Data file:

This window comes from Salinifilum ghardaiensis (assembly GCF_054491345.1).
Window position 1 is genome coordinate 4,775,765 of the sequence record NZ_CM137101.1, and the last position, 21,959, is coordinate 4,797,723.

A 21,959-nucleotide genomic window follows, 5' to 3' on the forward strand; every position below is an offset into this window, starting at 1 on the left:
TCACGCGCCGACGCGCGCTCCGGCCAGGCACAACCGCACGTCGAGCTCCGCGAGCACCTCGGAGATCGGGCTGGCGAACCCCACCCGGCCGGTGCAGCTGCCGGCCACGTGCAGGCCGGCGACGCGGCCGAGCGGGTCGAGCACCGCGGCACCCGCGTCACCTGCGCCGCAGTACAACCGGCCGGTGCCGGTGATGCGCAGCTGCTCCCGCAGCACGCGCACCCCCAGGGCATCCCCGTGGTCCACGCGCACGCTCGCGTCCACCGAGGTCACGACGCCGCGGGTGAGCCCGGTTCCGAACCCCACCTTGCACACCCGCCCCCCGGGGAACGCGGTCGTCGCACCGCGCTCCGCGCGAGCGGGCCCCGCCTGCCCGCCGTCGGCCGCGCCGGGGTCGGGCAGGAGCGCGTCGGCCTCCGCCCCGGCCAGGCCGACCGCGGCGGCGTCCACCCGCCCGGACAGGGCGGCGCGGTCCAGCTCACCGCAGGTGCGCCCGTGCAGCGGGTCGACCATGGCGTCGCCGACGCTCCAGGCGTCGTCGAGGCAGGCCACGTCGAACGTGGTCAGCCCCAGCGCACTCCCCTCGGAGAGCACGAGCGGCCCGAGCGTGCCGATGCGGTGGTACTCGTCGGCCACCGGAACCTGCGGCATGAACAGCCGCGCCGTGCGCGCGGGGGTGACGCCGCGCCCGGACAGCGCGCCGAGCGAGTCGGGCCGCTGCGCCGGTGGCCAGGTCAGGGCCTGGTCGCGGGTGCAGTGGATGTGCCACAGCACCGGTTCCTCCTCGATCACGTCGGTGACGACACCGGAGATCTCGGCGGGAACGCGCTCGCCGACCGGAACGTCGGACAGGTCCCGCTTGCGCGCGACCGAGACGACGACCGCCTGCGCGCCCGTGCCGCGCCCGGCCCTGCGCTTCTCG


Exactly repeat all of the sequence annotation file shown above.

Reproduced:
This window comes from Salinifilum ghardaiensis (assembly GCF_054491345.1).
Window position 1 is genome coordinate 4,775,765 of the sequence record NZ_CM137101.1, and the last position, 21,959, is coordinate 4,797,723.

A 21,959-nucleotide genomic window follows, 5' to 3' on the forward strand; every position below is an offset into this window, starting at 1 on the left:
TCACGCGCCGACGCGCGCTCCGGCCAGGCACAACCGCACGTCGAGCTCCGCGAGCACCTCGGAGATCGGGCTGGCGAACCCCACCCGGCCGGTGCAGCTGCCGGCCACGTGCAGGCCGGCGACGCGGCCGAGCGGGTCGAGCACCGCGGCACCCGCGTCACCTGCGCCGCAGTACAACCGGCCGGTGCCGGTGATGCGCAGCTGCTCCCGCAGCACGCGCACCCCCAGGGCATCCCCGTGGTCCACGCGCACGCTCGCGTCCACCGAGGTCACGACGCCGCGGGTGAGCCCGGTTCCGAACCCCACCTTGCACACCCGCCCCCCGGGGAACGCGGTCGTCGCACCGCGCTCCGCGCGAGCGGGCCCCGCCTGCCCGCCGTCGGCCGCGCCGGGGTCGGGCAGGAGCGCGTCGGCCTCCGCCCCGGCCAGGCCGACCGCGGCGGCGTCCACCCGCCCGGACAGGGCGGCGCGGTCCAGCTCACCGCAGGTGCGCCCGTGCAGCGGGTCGACCATGGCGTCGCCGACGCTCCAGGCGTCGTCGAGGCAGGCCACGTCGAACGTGGTCAGCCCCAGCGCACTCCCCTCGGAGAGCACGAGCGGCCCGAGCGTGCCGATGCGGTGGTACTCGTCGGCCACCGGAACCTGCGGCATGAACAGCCGCGCCGTGCGCGCGGGGGTGACGCCGCGCCCGGACAGCGCGCCGAGCGAGTCGGGCCGCTGCGCCGGTGGCCAGGTCAGGGCCTGGTCGCGGGTGCAGTGGATGTGCCACAGCACCGGTTCCTCCTCGATCACGTCGGTGACGACACCGGAGATCTCGGCGGGAACGCGCTCGCCGACCGGAACGTCGGACAGGTCCCGCTTGCGCGCGACCGAGACGACGACCGCCTGCGCGCCCGTGCCGCGCCCGGCCCTGCGCTTCTCG